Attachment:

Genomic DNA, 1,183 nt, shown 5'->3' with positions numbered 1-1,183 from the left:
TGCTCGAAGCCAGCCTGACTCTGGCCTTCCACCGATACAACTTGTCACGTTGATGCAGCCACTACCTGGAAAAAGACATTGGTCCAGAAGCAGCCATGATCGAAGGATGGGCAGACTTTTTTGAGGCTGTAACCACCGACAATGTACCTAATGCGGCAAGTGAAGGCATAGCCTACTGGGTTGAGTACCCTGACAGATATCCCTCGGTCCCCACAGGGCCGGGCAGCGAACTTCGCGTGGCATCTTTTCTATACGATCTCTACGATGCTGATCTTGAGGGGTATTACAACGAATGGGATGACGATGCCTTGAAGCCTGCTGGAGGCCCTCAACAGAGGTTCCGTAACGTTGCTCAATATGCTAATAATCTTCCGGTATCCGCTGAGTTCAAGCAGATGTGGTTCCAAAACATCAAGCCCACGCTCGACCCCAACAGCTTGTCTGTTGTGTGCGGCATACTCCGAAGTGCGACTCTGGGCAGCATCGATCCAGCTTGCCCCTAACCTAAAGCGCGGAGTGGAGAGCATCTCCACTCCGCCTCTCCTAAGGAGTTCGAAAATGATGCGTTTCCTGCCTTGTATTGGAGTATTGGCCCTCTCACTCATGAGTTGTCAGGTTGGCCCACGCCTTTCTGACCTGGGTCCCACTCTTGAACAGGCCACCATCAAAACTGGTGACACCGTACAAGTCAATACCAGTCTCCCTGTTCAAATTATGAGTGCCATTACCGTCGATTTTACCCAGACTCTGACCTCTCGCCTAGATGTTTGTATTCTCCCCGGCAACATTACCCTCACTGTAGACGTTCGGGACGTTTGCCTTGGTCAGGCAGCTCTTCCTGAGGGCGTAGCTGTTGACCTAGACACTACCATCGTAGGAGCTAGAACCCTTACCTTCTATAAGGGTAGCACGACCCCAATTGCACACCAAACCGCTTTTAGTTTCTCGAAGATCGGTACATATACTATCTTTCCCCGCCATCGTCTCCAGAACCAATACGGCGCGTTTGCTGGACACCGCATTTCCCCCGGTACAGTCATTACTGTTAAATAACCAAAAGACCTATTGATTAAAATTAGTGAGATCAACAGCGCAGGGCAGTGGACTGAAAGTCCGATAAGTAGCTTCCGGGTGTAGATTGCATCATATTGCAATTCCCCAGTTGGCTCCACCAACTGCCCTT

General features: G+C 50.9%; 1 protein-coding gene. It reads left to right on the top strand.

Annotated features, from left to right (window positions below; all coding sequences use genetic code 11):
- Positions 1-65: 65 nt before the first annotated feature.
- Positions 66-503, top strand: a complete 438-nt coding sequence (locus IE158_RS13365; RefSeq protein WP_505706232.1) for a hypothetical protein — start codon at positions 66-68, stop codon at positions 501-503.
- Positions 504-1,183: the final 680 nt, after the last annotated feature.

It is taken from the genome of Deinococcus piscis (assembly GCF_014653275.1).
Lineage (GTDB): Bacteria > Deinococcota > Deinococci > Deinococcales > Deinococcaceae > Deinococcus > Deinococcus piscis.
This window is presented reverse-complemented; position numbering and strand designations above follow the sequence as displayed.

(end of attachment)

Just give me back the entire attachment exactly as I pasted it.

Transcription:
Genomic DNA, 1,183 nt, shown 5'->3' with positions numbered 1-1,183 from the left:
TGCTCGAAGCCAGCCTGACTCTGGCCTTCCACCGATACAACTTGTCACGTTGATGCAGCCACTACCTGGAAAAAGACATTGGTCCAGAAGCAGCCATGATCGAAGGATGGGCAGACTTTTTTGAGGCTGTAACCACCGACAATGTACCTAATGCGGCAAGTGAAGGCATAGCCTACTGGGTTGAGTACCCTGACAGATATCCCTCGGTCCCCACAGGGCCGGGCAGCGAACTTCGCGTGGCATCTTTTCTATACGATCTCTACGATGCTGATCTTGAGGGGTATTACAACGAATGGGATGACGATGCCTTGAAGCCTGCTGGAGGCCCTCAACAGAGGTTCCGTAACGTTGCTCAATATGCTAATAATCTTCCGGTATCCGCTGAGTTCAAGCAGATGTGGTTCCAAAACATCAAGCCCACGCTCGACCCCAACAGCTTGTCTGTTGTGTGCGGCATACTCCGAAGTGCGACTCTGGGCAGCATCGATCCAGCTTGCCCCTAACCTAAAGCGCGGAGTGGAGAGCATCTCCACTCCGCCTCTCCTAAGGAGTTCGAAAATGATGCGTTTCCTGCCTTGTATTGGAGTATTGGCCCTCTCACTCATGAGTTGTCAGGTTGGCCCACGCCTTTCTGACCTGGGTCCCACTCTTGAACAGGCCACCATCAAAACTGGTGACACCGTACAAGTCAATACCAGTCTCCCTGTTCAAATTATGAGTGCCATTACCGTCGATTTTACCCAGACTCTGACCTCTCGCCTAGATGTTTGTATTCTCCCCGGCAACATTACCCTCACTGTAGACGTTCGGGACGTTTGCCTTGGTCAGGCAGCTCTTCCTGAGGGCGTAGCTGTTGACCTAGACACTACCATCGTAGGAGCTAGAACCCTTACCTTCTATAAGGGTAGCACGACCCCAATTGCACACCAAACCGCTTTTAGTTTCTCGAAGATCGGTACATATACTATCTTTCCCCGCCATCGTCTCCAGAACCAATACGGCGCGTTTGCTGGACACCGCATTTCCCCCGGTACAGTCATTACTGTTAAATAACCAAAAGACCTATTGATTAAAATTAGTGAGATCAACAGCGCAGGGCAGTGGACTGAAAGTCCGATAAGTAGCTTCCGGGTGTAGATTGCATCATATTGCAATTCCCCAGTTGGCTCCACCAACTGCCCTT

General features: G+C 50.9%; 1 protein-coding gene. It reads left to right on the top strand.

Annotated features, from left to right (window positions below; all coding sequences use genetic code 11):
- Positions 1-65: 65 nt before the first annotated feature.
- Positions 66-503, top strand: a complete 438-nt coding sequence (locus IE158_RS13365; RefSeq protein WP_505706232.1) for a hypothetical protein — start codon at positions 66-68, stop codon at positions 501-503.
- Positions 504-1,183: the final 680 nt, after the last annotated feature.

It is taken from the genome of Deinococcus piscis (assembly GCF_014653275.1).
Lineage (GTDB): Bacteria > Deinococcota > Deinococci > Deinococcales > Deinococcaceae > Deinococcus > Deinococcus piscis.
This window is presented reverse-complemented; position numbering and strand designations above follow the sequence as displayed.